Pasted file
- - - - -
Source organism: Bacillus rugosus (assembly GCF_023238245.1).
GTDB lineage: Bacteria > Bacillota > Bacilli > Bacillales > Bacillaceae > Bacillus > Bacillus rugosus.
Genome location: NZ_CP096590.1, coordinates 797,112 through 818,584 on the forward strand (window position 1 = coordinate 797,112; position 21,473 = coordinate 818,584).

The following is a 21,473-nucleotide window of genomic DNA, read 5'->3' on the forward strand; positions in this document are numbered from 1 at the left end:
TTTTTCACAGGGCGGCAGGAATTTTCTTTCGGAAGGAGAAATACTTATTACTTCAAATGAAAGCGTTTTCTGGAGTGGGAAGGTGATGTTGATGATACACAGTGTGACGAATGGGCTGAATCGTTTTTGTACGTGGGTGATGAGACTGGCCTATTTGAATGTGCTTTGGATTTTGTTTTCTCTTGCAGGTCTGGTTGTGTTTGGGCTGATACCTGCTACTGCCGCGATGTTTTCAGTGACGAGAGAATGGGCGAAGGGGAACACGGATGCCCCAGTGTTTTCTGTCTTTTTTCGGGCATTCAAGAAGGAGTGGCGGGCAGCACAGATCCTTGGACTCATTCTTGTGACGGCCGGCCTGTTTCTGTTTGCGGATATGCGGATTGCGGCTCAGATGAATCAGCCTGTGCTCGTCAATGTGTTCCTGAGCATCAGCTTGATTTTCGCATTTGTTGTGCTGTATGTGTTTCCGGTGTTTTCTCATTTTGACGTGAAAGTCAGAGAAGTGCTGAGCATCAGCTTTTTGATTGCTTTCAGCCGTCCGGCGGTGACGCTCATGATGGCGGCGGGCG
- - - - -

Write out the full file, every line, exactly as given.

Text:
Source organism: Bacillus rugosus (assembly GCF_023238245.1).
GTDB lineage: Bacteria > Bacillota > Bacilli > Bacillales > Bacillaceae > Bacillus > Bacillus rugosus.
Genome location: NZ_CP096590.1, coordinates 797,112 through 818,584 on the forward strand (window position 1 = coordinate 797,112; position 21,473 = coordinate 818,584).

The following is a 21,473-nucleotide window of genomic DNA, read 5'->3' on the forward strand; positions in this document are numbered from 1 at the left end:
TTTTTCACAGGGCGGCAGGAATTTTCTTTCGGAAGGAGAAATACTTATTACTTCAAATGAAAGCGTTTTCTGGAGTGGGAAGGTGATGTTGATGATACACAGTGTGACGAATGGGCTGAATCGTTTTTGTACGTGGGTGATGAGACTGGCCTATTTGAATGTGCTTTGGATTTTGTTTTCTCTTGCAGGTCTGGTTGTGTTTGGGCTGATACCTGCTACTGCCGCGATGTTTTCAGTGACGAGAGAATGGGCGAAGGGGAACACGGATGCCCCAGTGTTTTCTGTCTTTTTTCGGGCATTCAAGAAGGAGTGGCGGGCAGCACAGATCCTTGGACTCATTCTTGTGACGGCCGGCCTGTTTCTGTTTGCGGATATGCGGATTGCGGCTCAGATGAATCAGCCTGTGCTCGTCAATGTGTTCCTGAGCATCAGCTTGATTTTCGCATTTGTTGTGCTGTATGTGTTTCCGGTGTTTTCTCATTTTGACGTGAAAGTCAGAGAAGTGCTGAGCATCAGCTTTTTGATTGCTTTCAGCCGTCCGGCGGTGACGCTCATGATGGCGGCGGGCG